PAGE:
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This blog is a place for dialogue on issues and actions relating to Boston's unique built environment and the preservation and continuing evolution of historic resources within it. My goal, as the Executive Director of the Boston Preservation Alliance, is to post timely, relevant and thought-provoking intelligence, ideas, and insights that will engage conversations, inform our actions, and broaden perspectives on preservation.

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Greg Galer, Executive Director, Boston Preservation Alliance

GREG GALER
Executive Director

AllianceViews Blog

The TOP 10 of 2017

The Alliance is about protecting places, promoting vibrancy, and preserving character. As 2017 comes to a close, we look back on the moments that defined the year.

December 27th, 2017  |  Posted by: Greg Galer

  1. Boston Brings Community Preservation to Life

    You voted yes! In November 2016, 74% of Boston voters approved the Community Preservation Act to support historic restoration, affordable housing, and parks and green space. Following this successful effort, our Director of Advocacy, Alison Frazee, served as co-chair of the Yes for a Better Boston Steering Committee to move the program from idea to reality. Starting in 2018, about $20 million in funds will be available each year for Boston neighborhood projects in historic restoration, affordable housing, and parks and open space. Learn more about upcoming Community Preservation Neighborhood Forums and how to apply for funds.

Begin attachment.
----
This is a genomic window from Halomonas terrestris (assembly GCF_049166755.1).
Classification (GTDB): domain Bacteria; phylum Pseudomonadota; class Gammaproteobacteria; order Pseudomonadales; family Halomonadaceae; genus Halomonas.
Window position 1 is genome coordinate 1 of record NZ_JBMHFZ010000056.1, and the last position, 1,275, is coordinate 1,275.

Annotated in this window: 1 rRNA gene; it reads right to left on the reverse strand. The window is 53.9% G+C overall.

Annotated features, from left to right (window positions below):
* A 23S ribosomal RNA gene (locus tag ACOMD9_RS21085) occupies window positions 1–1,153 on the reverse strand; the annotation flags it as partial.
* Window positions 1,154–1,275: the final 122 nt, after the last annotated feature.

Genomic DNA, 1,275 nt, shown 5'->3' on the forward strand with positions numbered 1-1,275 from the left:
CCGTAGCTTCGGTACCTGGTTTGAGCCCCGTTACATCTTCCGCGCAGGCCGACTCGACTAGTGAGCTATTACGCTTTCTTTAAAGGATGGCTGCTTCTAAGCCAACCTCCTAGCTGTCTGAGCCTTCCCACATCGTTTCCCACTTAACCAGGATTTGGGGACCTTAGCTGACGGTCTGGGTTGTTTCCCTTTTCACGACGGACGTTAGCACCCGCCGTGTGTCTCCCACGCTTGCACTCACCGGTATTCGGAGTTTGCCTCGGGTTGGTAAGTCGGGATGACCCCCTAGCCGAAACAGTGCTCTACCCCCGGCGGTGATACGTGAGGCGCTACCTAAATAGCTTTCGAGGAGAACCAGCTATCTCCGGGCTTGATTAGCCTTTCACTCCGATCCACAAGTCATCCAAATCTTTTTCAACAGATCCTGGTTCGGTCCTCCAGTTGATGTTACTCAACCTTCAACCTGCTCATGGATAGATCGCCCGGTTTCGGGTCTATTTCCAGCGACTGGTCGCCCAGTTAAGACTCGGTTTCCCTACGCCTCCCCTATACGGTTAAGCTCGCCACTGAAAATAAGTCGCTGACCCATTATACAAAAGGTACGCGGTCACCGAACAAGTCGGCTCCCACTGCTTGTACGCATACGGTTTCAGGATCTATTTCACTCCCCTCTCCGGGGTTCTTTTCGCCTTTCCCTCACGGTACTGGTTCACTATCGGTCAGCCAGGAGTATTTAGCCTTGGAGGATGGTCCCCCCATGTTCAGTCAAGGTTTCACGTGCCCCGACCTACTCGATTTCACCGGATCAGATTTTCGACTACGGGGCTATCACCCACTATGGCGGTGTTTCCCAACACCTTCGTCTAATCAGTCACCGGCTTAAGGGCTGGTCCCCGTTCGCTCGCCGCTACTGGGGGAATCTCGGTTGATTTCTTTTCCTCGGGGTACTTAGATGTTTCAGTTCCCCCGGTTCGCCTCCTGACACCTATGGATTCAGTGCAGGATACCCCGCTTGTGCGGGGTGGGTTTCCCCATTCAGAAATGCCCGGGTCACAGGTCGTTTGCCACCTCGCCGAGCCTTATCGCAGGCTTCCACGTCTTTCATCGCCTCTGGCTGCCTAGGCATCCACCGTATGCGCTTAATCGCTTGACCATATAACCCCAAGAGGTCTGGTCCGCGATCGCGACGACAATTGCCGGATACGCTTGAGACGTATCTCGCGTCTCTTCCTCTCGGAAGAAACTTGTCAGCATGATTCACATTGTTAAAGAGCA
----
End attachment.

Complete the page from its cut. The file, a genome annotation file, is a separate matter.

2. Federal Historic Tax Credit Saved!

    In a major win for the national preservation community, the federal Historic Tax Credit was brought back from the brink despite the passage of an aggressive 2017 tax reform bill. For months, the future of the 20 percent tax and rehabilitation incentive was in question; the proposed House version of the bill eliminated the Historic Tax Credit while the original Senate bill reduced the credit by half. Culminating several recent years of preemptive advocacy, the effort geared up even more with our annual visit to DC this March. We worked in coordination with local and national agencies to pressure legislatures to save this revenue-positive preservation tool. Although the legislation weakens some elements of the HTC, the inclusion of the decades old rehabilitation incentive at 20 percent is a remarkable feat. Special thanks to Boston City Council, Mayor Walsh, and each of you who contacted your representatives when we asked for your support!